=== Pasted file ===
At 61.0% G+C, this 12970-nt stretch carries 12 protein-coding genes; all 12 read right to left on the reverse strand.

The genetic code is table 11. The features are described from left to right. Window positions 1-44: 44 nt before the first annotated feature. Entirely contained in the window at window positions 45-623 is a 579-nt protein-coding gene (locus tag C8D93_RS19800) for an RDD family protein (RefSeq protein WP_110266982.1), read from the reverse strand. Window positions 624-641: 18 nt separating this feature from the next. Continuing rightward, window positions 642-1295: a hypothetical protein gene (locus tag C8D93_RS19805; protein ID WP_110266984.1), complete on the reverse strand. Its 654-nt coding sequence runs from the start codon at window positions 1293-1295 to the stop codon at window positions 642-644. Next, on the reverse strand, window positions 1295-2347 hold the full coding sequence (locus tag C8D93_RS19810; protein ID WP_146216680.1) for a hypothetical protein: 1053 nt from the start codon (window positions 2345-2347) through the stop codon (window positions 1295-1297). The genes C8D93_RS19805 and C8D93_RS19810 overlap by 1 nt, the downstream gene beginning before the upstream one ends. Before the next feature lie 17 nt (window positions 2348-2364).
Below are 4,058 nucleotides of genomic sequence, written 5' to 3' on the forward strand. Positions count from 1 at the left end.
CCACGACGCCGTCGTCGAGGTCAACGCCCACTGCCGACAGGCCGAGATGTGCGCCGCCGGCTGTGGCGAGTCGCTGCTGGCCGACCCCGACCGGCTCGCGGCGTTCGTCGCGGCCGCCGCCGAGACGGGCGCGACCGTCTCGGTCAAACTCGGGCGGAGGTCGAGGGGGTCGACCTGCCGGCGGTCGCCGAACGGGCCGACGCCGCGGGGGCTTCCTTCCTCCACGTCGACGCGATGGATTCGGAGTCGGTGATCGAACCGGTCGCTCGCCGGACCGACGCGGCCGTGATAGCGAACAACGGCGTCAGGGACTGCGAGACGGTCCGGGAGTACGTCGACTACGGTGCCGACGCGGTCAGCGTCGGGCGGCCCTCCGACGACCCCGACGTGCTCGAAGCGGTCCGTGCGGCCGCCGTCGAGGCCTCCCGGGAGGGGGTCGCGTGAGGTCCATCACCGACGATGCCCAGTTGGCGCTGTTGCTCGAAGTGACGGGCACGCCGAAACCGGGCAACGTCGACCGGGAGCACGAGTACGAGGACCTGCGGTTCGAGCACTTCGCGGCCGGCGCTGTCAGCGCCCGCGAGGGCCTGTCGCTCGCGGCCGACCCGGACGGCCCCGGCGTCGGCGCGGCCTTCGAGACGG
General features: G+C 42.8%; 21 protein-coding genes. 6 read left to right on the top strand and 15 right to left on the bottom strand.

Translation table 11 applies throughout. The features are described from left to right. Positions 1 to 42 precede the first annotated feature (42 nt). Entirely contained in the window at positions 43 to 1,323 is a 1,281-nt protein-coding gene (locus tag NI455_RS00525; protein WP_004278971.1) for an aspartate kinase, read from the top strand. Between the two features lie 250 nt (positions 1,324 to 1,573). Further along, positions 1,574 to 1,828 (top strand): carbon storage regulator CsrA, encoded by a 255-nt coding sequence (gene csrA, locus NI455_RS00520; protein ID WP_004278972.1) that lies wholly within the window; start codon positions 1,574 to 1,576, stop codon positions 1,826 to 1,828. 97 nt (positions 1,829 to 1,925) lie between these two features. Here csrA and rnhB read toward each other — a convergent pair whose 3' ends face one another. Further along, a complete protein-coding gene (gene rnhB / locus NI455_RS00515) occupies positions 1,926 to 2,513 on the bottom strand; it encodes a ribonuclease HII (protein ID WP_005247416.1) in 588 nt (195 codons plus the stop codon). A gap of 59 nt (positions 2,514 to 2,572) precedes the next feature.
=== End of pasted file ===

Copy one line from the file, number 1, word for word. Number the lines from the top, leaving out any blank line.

At 61.0% G+C, this 12970-nt stretch carries 12 protein-coding genes; all 12 read right to left on the reverse strand.